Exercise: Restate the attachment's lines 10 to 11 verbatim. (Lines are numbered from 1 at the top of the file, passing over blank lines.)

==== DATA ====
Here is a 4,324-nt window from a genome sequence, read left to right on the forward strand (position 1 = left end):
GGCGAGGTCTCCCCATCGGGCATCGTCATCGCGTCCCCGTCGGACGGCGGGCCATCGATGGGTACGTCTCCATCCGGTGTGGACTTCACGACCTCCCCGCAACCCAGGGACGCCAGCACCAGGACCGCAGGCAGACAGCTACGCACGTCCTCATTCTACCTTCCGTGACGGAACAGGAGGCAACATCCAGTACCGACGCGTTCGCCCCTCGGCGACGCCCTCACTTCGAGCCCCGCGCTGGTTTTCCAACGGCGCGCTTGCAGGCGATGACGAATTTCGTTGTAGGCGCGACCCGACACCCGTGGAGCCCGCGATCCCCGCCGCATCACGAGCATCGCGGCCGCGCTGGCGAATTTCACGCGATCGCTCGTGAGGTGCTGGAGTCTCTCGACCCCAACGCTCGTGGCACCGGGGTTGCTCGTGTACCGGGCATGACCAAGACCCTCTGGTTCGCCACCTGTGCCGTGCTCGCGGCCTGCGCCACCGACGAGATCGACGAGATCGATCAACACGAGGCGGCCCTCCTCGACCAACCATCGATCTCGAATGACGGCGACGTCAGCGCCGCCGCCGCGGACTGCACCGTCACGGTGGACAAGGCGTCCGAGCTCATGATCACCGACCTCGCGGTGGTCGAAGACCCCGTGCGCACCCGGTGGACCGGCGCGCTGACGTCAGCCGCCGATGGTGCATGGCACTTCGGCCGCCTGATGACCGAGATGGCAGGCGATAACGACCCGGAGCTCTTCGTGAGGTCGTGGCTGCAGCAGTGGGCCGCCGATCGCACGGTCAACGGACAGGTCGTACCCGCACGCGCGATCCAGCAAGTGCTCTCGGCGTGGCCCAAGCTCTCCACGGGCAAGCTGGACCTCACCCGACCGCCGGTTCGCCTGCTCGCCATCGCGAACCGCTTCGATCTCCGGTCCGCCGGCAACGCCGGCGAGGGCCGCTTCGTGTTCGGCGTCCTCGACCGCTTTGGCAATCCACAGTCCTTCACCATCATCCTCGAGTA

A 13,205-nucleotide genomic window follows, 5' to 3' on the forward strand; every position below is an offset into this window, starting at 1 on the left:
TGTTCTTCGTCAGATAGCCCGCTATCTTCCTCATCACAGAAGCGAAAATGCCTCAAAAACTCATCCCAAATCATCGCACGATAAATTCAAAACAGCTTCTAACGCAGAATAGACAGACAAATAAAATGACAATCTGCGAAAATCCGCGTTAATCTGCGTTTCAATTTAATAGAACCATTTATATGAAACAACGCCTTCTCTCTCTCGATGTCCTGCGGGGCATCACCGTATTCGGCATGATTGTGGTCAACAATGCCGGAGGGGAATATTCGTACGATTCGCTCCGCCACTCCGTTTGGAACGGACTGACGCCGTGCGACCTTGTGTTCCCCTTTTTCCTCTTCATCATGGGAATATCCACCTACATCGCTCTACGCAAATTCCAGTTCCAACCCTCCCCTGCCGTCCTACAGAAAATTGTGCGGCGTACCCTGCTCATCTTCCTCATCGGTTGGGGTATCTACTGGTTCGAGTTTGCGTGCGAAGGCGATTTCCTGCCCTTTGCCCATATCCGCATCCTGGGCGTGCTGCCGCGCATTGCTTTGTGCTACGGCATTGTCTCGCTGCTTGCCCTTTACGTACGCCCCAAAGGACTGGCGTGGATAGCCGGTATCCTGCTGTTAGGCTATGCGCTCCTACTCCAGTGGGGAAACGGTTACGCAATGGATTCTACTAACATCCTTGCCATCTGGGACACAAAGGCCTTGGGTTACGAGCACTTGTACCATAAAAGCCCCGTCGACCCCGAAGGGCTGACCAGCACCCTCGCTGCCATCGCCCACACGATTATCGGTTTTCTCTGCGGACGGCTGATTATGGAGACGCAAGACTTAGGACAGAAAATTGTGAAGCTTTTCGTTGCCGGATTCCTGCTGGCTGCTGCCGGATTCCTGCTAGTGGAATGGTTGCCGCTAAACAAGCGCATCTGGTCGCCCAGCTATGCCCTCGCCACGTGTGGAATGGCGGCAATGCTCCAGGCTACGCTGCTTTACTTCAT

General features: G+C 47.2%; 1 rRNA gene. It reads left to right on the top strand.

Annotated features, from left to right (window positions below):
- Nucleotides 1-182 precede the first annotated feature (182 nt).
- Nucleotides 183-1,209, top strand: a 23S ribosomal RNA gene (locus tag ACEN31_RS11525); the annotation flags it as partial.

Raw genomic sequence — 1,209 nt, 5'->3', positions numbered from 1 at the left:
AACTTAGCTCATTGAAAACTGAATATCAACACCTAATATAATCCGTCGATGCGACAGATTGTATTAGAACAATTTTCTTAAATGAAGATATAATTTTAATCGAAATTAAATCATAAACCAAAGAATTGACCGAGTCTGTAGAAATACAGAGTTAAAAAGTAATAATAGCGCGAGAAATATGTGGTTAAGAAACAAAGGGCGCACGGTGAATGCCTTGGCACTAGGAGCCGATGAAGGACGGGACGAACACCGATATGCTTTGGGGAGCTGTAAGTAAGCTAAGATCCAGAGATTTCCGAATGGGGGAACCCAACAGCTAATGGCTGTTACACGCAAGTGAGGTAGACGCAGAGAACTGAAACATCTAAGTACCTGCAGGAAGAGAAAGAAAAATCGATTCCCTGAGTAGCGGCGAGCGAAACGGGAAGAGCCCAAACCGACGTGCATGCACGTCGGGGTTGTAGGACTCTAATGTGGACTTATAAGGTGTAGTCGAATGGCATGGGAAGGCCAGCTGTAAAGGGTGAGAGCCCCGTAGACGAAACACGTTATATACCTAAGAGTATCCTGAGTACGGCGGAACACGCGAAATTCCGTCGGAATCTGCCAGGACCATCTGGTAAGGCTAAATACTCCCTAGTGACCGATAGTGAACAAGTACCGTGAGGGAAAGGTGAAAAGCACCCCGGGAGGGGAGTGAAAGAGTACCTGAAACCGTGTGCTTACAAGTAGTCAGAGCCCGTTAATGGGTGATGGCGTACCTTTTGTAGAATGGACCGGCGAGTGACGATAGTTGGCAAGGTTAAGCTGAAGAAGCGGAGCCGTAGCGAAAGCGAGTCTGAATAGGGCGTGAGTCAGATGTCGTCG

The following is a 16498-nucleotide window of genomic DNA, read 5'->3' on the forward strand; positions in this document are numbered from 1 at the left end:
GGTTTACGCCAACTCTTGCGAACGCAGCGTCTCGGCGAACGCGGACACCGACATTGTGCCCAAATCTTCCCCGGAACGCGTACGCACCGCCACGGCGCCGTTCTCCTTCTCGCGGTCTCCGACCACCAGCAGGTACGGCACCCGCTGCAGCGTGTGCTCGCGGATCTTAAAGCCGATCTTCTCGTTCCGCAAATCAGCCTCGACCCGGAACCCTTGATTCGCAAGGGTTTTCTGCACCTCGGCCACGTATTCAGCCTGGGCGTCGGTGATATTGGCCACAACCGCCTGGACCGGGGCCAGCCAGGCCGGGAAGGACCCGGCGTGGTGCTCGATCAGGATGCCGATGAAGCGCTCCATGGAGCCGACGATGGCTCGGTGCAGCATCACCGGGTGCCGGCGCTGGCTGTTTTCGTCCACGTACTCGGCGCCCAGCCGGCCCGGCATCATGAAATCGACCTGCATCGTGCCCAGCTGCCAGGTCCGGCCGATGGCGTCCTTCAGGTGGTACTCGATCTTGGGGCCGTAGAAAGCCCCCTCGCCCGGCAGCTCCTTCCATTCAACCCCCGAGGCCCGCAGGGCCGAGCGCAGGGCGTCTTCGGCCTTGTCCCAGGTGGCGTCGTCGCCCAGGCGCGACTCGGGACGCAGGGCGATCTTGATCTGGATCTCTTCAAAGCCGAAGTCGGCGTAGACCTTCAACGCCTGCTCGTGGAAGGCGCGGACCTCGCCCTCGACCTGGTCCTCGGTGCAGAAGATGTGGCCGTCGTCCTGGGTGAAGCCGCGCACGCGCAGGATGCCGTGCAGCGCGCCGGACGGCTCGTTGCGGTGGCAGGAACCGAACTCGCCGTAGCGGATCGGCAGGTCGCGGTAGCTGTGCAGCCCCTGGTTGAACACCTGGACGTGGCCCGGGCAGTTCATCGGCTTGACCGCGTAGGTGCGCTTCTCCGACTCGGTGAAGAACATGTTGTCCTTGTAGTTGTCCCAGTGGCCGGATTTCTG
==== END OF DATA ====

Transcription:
AACTTAGCTCATTGAAAACTGAATATCAACACCTAATATAATCCGTCGATGCGACAGATTGTATTAGAACAATTTTCTTAAATGAAGATATAATTTTAATCGAAATTAAATCATAAACCAAAGAATTGACCGAGTCTGTAGAAATACAGAGTTAAAAAGTAATAATAGCGCGAGAAATATGTGGTTAAGAAACAAAGGGCGCACGGTGAATGCCTTGGCACTAGGAGCCGATGAAGGACGGGACGAACACCGATATGCTTTGGGGAGCTGTAAGTAAGCTAAGATCCAGAGATTTCCGAATGGGGGAACCCAACAGCTAATGGCTGTTACACGCAAGTGAGGTAGACGCAGAGAACTGAAACATCTAAGTACCTGCAGGAAGAGAAAGAAAAATCGATTCCCTGAGTAGCGGCGAGCGAAACGGGAAGAGCCCAAACCGACGTGCATGCACGTCGGGGTTGTAGGACTCTAATGTGGACTTATAAGGTGTAGTCGAATGGCATGGGAAGGCCAGCTGTAAAGGGTGAGAGCCCCGTAGACGAAACACGTTATATACCTAAGAGTATCCTGAGTACGGCGGAACACGCGAAATTCCGTCGGAATCTGCCAGGACCATCTGGTAAGGCTAAATACTCCCTAGTGACCGATAGTGAACAAGTACCGTGAGGGAAAGGTGAAAAGCACCCCGGGAGGGGAGTGAAAGAGTACCTGAAACCGTGTGCTTACAAGTAGTCAGAGCCCGTTAATGGGTGATGGCGTACCTTTTGTAGAATGGACCGGCGAGTGACGATAGTTGGCAAGGTTAAGCTGAAGAAGCGGAGCCGTAGCGAAAGCGAGTCTGAATAGGGCGTGAGTCAGATGTCGTCG

The following is a 16498-nucleotide window of genomic DNA, read 5'->3' on the forward strand; positions in this document are numbered from 1 at the left end: